Today we're taking a look at the plays that most changed the outcomes of Super Bowls -- the "where were you when" plays that will be remembered for generations to come.
These are ranked by a statistic called win probability added (WPA), which measures the change in a team's chance to win from the start of the play to the end of it, from the perspective of the offense (a positive WPA means the offensive team's win probability increased, and a negative WPA means the defensive team's did).
The plays with the biggest WPA might not be the most miraculous or athletically stupendous plays (no, the David Tyree helmet catch is not in the top 10); rather, these are the plays that affected the outcome of the game the most. That means down, distance, yard line, score differential and time remaining all come into play when ranking the top plays.
It's worth noting that the win probability model is era-adjusted and accounts for the changing nature of the game. Here are the top 15 game-changing plays in Super Bowl history:
1. Malcolm Butler interception in the end zone: Minus-.806 WPA
You don't need to be a history buff to remember the biggest play in Super Bowl history. Less than a year ago, the Seahawks were one yard away from winning their second straight championship before Butler picked off Russell Wilson at the goal line.
Prior to that play, Wilson was mounting a historic drive, highlighted by a miraculous 33-yard reception by Jermaine Kearse. But Butler's game-saving interception clinched the victory for the Patriots with 20 seconds remaining. No play in the previous 48 Super Bowls came close to impacting the outcome of the game as significantly as Butler's interception.
2. Wide right! Scott Norwood misses 47-yard field goal: Minus-.523 WPA
On a play that will forever haunt Bills fans, Norwood lined up for a game-winning field goal with eight seconds remaining. It wasn't an easy kick -- kickers were a mere 11-of-27 on kicks beyond 40 yards in Super Bowls before Norwood's attempt. As the kick drifted to the right, Bills fans saw their chances for their first-ever Super Bowl win sail away, too.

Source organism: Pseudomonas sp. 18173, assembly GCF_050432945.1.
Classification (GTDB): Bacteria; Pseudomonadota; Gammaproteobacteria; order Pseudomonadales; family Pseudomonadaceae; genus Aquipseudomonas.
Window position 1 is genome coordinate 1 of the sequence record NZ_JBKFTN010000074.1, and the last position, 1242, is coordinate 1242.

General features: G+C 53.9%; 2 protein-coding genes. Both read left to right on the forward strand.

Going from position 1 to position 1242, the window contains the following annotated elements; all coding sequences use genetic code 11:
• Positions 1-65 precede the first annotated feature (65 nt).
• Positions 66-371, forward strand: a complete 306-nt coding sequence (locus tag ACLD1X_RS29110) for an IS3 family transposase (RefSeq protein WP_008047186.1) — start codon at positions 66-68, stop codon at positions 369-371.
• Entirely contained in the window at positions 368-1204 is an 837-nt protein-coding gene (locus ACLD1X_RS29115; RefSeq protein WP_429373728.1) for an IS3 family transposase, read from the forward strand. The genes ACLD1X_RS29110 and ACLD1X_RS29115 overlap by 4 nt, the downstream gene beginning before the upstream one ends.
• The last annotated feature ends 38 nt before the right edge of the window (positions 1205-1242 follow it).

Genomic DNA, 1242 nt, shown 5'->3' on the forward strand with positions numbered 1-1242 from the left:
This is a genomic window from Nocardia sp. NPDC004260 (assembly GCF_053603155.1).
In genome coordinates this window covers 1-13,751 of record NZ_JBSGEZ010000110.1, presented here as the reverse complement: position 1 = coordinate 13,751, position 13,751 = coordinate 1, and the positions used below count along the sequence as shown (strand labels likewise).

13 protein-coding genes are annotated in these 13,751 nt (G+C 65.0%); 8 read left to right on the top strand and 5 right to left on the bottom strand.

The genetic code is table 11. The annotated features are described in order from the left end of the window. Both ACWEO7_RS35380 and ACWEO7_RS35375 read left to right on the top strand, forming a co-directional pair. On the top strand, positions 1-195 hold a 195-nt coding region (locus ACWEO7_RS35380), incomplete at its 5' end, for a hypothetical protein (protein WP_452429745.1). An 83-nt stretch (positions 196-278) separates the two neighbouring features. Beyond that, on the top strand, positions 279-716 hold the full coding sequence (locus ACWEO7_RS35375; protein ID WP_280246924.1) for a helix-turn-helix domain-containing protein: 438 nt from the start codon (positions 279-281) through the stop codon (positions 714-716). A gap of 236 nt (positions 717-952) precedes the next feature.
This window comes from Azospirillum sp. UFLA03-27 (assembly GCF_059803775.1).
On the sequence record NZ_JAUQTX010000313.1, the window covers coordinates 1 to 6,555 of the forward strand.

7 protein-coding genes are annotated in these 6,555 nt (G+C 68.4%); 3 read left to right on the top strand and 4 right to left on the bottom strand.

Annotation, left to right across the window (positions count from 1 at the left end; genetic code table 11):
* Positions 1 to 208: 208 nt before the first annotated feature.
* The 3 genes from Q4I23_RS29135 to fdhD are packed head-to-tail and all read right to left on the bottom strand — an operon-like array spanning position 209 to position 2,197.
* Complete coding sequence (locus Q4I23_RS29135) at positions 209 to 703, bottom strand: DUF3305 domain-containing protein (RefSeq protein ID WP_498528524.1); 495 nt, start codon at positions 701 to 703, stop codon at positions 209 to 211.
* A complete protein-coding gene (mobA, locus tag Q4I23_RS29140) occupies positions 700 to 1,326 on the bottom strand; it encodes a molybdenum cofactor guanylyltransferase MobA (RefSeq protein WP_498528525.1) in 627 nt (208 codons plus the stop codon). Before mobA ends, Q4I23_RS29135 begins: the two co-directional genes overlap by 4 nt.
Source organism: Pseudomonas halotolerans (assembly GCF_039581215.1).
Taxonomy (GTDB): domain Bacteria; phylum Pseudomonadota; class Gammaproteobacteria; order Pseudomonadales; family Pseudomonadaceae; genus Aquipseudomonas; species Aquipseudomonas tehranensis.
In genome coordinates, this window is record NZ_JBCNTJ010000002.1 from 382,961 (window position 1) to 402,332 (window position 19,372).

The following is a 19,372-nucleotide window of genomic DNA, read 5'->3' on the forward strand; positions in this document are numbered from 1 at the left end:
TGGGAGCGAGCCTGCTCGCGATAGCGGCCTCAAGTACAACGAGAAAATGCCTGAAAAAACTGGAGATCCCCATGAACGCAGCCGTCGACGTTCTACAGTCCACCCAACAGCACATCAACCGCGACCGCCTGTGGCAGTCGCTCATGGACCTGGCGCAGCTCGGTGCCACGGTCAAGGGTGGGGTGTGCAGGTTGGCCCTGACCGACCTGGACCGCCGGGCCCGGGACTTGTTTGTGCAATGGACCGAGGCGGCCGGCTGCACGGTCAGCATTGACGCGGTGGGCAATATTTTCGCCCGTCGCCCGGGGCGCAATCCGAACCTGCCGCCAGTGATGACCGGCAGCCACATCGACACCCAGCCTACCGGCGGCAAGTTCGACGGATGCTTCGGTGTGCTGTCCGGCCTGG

3. Kurt Warner to Larry Fitzgerald, 64-yard touchdown: Plus-.509 WPA
Super Bowl XLIII featured four of the top 11 individual plays in Super Bowl history, but the biggest play of the game in terms of WPA occurred in defeat. With the Cardinals in the midst of an incredible fourth-quarter comeback, Warner hit Fitzgerald over the middle for a 64-yard touchdown and a three-point lead with less than three minutes remaining. That play increased their chance of winning from 22 percent to 73 percent before Ben Roethlisberger and Santonio Holmes orchestrated one of the most notable drives in Super Bowl history.
If it wasn't for the No. 1 play on this list, Kearse's miraculous 33-yard reception while lying on his back would be remembered as one of the greatest catches in Super Bowl history. Though the Seahawks didn't win the game, it was still one of the most impactful plays, as it increased Seattle's chance to win from 27 percent to 70 percent with just over a minute to play.
5. Eli Manning to Plaxico Burress, 13-yard touchdown: Plus-.418 WPA
The most memorable play of Super Bowl XLII was undoubtedly David Tyree's helmet catch, but the most impactful play was Burress' go-ahead touchdown. After Tyree's catch, the Giants still needed 24 yards and a touchdown to win the game. With time running out, their chance to win remained below 50 percent until Manning connected with Burress in the corner of the end zone for the go-ahead score.
6. Jake Delhomme to Muhsin Muhammad, 85-yard touchdown: Plus-.415 WPA
The Patriots and Panthers combined for a Super Bowl-record 37 points in the fourth quarter, including Adam Vinatieri's game-winning 41-yard field goal. The biggest WPA play of the game, however, was Delhomme's 85-yard touchdown to Muhammad, the longest passing play in Super Bowl history. That touchdown gave the Panthers the lead, marking the first time the Patriots trailed in their previous eight games, and increased Carolina's chance of winning to 56 percent.